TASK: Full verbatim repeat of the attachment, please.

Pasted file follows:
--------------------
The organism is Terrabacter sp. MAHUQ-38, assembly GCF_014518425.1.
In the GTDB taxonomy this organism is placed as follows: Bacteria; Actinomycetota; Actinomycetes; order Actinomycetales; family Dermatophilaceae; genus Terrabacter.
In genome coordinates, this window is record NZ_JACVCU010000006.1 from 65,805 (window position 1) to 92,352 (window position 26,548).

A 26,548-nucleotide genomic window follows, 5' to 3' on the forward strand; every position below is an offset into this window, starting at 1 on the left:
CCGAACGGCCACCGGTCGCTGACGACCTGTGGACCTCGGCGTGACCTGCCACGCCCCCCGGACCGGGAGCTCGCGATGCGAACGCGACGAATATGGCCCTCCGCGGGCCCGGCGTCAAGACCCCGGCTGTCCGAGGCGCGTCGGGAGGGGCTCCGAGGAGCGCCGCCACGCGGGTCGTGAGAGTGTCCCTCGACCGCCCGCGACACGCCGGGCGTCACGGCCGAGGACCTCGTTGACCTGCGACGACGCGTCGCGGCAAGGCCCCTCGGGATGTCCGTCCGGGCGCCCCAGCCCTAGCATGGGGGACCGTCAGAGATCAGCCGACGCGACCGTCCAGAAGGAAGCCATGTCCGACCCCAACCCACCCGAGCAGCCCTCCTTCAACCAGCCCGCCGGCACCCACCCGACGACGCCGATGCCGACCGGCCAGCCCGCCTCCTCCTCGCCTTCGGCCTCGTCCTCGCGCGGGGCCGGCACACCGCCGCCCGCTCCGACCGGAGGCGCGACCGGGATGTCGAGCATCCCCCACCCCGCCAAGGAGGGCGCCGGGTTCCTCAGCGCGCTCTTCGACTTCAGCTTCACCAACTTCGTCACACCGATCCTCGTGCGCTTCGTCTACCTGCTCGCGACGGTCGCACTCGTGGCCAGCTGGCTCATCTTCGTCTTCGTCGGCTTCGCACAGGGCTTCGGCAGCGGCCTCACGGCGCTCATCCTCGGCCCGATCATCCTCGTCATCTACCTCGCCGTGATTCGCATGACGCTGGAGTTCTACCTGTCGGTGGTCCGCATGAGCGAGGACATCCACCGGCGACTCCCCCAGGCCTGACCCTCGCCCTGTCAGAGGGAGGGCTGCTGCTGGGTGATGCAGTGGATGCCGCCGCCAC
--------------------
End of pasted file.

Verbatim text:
The organism is Terrabacter sp. MAHUQ-38, assembly GCF_014518425.1.
In the GTDB taxonomy this organism is placed as follows: Bacteria; Actinomycetota; Actinomycetes; order Actinomycetales; family Dermatophilaceae; genus Terrabacter.
In genome coordinates, this window is record NZ_JACVCU010000006.1 from 65,805 (window position 1) to 92,352 (window position 26,548).

A 26,548-nucleotide genomic window follows, 5' to 3' on the forward strand; every position below is an offset into this window, starting at 1 on the left:
CCGAACGGCCACCGGTCGCTGACGACCTGTGGACCTCGGCGTGACCTGCCACGCCCCCCGGACCGGGAGCTCGCGATGCGAACGCGACGAATATGGCCCTCCGCGGGCCCGGCGTCAAGACCCCGGCTGTCCGAGGCGCGTCGGGAGGGGCTCCGAGGAGCGCCGCCACGCGGGTCGTGAGAGTGTCCCTCGACCGCCCGCGACACGCCGGGCGTCACGGCCGAGGACCTCGTTGACCTGCGACGACGCGTCGCGGCAAGGCCCCTCGGGATGTCCGTCCGGGCGCCCCAGCCCTAGCATGGGGGACCGTCAGAGATCAGCCGACGCGACCGTCCAGAAGGAAGCCATGTCCGACCCCAACCCACCCGAGCAGCCCTCCTTCAACCAGCCCGCCGGCACCCACCCGACGACGCCGATGCCGACCGGCCAGCCCGCCTCCTCCTCGCCTTCGGCCTCGTCCTCGCGCGGGGCCGGCACACCGCCGCCCGCTCCGACCGGAGGCGCGACCGGGATGTCGAGCATCCCCCACCCCGCCAAGGAGGGCGCCGGGTTCCTCAGCGCGCTCTTCGACTTCAGCTTCACCAACTTCGTCACACCGATCCTCGTGCGCTTCGTCTACCTGCTCGCGACGGTCGCACTCGTGGCCAGCTGGCTCATCTTCGTCTTCGTCGGCTTCGCACAGGGCTTCGGCAGCGGCCTCACGGCGCTCATCCTCGGCCCGATCATCCTCGTCATCTACCTCGCCGTGATTCGCATGACGCTGGAGTTCTACCTGTCGGTGGTCCGCATGAGCGAGGACATCCACCGGCGACTCCCCCAGGCCTGACCCTCGCCCTGTCAGAGGGAGGGCTGCTGCTGGGTGATGCAGTGGATGCCGCCGCCAC